Tuesday, December 20, 2011

Battery (Poem)

Battery

Mirrors don't exist
        on Rikers. You don't need

glass there to see
        what your heart could not

expand enough to hold
        the last time you struck

back after a fist lifted
        to put you in your place

and a tiny crack of red
        pooled on your lower lip

before you spit. You're guarded
        at Rikers, know to let your body

adjust to its down time there.
        Still, you have to wonder how

your face can make up
        so naturally where light is

denied. You no longer are
        on the run or need a hotline

and a connection. That bridge
        you crossed in Queens showed

one way in, not another way out.

© 2011 Maureen E. Doallas


 Audio Recording of Battery by mdoallas
__________________________________

I wrote this poem in response to a recent Lens blog post at The New York Times that featured the photography of Clara Vannucci, who for several years has been documenting women who are victims of domestic violence and imprisoned at New York City's Rikers Island on abuse charges. Vannucci, who is an assistant to Donna Ferrato, also a photographer and documentarian of domestic violence, has worked inside a European prison as part of a group that uses theatre and photography as tools for change; see some of her remarkable images here. Rikers, which conducts the program "Steps to End Family Violence", does not allow the women to have mirrors, which could be broken and the shards used as weapons, or photographs, which could be used to create fake identification.   

15 comments:

El regalo de tu presencia said...

Beautiful poem.
From Spain, Merry Christmas

S. Etole said...

The raw emotion in your poems is at times almost overwhelming.

Brian Miller said...

sharp write maureen...just had a boy i was working with make some really poor decisions an is facing that one way road right now...

Brian Carlin said...

That second sentence careers downhill so that in delivering it you end up breathless spitting the last words out with the lick of blood. Nothing wasted in the telling. Clear and direct in the language. And the stickiness is palpable where it stops. Really fine write.

Claudia said...

a very tight written poem maureen and your footnotes make me admire it even more...

joel w. clackum said...

There is no joy, just reality held in this verse. Perfect and fitting to the situation.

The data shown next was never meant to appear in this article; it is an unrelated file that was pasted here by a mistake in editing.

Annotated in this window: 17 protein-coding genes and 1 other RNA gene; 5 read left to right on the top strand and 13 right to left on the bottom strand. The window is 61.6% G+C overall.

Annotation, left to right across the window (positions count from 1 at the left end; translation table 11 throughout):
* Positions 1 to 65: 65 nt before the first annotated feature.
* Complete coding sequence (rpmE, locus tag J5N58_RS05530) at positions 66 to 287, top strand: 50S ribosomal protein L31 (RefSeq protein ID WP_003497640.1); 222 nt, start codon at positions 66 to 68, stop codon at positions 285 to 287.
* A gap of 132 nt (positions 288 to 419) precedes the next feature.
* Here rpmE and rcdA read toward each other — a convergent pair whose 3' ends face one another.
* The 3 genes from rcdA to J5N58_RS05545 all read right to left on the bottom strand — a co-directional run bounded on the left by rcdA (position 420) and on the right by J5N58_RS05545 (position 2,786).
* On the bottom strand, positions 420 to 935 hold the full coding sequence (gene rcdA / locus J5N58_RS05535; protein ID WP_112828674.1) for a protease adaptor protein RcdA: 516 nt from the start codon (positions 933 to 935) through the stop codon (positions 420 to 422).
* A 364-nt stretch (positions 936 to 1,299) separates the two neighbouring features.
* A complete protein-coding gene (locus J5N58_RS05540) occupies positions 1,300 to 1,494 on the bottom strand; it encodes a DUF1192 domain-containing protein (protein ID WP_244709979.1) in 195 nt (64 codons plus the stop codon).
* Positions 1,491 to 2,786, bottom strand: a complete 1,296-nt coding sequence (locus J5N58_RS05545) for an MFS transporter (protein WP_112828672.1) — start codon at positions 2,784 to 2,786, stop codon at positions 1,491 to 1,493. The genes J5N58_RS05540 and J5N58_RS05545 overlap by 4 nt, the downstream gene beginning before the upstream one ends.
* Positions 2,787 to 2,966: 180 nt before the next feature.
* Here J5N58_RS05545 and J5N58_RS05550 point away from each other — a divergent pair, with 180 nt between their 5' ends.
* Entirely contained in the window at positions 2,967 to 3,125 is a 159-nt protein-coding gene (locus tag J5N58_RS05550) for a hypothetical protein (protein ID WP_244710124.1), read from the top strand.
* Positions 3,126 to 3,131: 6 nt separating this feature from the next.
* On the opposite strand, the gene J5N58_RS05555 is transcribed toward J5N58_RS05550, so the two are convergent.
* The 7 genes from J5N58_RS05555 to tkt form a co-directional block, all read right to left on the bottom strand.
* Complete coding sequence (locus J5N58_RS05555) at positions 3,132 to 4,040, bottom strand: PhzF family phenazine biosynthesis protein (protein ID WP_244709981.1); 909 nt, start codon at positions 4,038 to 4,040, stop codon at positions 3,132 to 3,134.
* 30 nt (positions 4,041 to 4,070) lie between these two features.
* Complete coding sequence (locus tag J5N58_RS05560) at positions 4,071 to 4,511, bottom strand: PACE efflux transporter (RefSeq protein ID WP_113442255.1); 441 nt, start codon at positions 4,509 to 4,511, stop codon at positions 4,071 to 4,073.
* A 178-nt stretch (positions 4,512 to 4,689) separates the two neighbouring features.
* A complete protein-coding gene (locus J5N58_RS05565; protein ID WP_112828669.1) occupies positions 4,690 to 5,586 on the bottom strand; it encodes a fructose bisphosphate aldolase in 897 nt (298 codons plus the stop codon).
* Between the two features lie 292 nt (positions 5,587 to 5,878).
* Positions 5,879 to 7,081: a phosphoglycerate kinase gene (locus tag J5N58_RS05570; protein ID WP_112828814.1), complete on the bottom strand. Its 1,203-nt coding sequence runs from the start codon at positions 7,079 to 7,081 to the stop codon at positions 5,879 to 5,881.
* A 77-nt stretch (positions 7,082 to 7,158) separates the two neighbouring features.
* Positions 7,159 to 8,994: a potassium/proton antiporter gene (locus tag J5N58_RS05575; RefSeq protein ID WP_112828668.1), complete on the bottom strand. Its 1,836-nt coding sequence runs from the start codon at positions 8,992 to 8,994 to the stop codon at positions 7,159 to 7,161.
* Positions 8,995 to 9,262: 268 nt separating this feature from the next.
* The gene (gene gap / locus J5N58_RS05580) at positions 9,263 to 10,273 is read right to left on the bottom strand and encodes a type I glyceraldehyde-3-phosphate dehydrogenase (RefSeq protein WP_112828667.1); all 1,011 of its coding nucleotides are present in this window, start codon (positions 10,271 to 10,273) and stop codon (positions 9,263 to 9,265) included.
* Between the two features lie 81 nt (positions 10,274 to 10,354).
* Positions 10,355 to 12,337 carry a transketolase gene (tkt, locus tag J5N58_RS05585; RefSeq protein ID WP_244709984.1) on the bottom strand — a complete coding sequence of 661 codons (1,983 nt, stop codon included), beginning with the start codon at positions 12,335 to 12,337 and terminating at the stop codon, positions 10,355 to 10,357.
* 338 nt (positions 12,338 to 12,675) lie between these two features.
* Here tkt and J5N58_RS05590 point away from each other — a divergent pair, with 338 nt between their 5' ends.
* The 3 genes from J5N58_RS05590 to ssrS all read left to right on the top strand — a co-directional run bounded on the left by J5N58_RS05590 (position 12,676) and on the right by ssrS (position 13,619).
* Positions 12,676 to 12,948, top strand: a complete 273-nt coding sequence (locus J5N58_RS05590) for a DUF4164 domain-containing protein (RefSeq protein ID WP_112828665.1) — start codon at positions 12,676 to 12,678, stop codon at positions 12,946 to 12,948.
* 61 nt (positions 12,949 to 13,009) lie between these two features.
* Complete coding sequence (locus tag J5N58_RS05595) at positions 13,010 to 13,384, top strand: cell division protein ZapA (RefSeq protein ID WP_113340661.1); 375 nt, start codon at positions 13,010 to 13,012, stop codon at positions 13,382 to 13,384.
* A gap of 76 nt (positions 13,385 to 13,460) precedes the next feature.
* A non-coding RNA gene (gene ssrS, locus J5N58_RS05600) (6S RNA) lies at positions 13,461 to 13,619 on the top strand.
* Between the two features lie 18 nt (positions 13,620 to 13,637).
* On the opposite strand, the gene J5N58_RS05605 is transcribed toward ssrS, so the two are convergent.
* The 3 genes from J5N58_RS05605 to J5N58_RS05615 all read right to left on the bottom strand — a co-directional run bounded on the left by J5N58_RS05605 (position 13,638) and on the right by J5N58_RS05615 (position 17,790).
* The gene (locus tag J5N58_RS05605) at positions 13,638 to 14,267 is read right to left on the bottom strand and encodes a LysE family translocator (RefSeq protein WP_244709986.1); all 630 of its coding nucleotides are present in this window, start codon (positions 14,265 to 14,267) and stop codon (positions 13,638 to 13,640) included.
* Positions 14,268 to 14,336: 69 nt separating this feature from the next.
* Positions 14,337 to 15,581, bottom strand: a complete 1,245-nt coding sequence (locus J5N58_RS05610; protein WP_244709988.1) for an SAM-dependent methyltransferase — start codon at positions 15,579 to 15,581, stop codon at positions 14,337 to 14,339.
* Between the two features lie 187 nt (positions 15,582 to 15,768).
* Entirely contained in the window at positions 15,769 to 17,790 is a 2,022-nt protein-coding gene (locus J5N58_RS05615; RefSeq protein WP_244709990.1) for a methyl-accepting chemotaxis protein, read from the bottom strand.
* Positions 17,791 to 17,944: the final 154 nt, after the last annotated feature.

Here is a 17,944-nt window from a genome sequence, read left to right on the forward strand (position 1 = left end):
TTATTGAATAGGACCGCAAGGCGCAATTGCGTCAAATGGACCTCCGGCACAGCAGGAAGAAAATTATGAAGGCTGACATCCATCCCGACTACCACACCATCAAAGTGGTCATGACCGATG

hedgewitch said...

Frightening, clear as a bell, and real as a photograph itself. Excellent poem about a difficult subject. thanks for the informative process notes and links as well.

magicinthebackyard said...

love the grit in this! yes! nice one Maureen! Have you shared this in the Spoken Word group? You can add it by going to my Fan Page on Facebook :) I hope you will :)

http://magicinthebackyard.wordpress.com/2011/12/20/polaroids-of-delilah/

jen revved said...

...speaking of exquisite, speaking of cadence. The shards of course could also be drown across the wrists. This poem does that, cuts and reaches the warmer blood of discernment and empathy-- beautiful. xxxj

nance marie said...

i need to rest awhile with your words.
perhaps i will come back tomorrow and take in the photography.

wayside word garden said...

"That bridge/you crossed in Queens showed/ one way in, not another way out." Your poetry moves me and helps me to see the women who are there; I see the cracked mirrors. Wonderful piece and thanks for the background information.

Louise Gallagher said...

It is in your footnotes that the power of your words shine.

and in your voice, they are unforgettable, a stark reflection in the mirrors no one can hold.

Steve King said...

This is direct, compelling and very moving. I admire the sparse style and ability to communicate so much in such a short piece.

robkistner said...

Clear and sober truth, rock hard and well written Maureen...

~L said...

"before you spit. You're guarded"

I loved this line so much... it makes me want to write about the emotions I felt when I read it!

This poem is stunning and really spoke to me.

~L
www.untitledmoments.com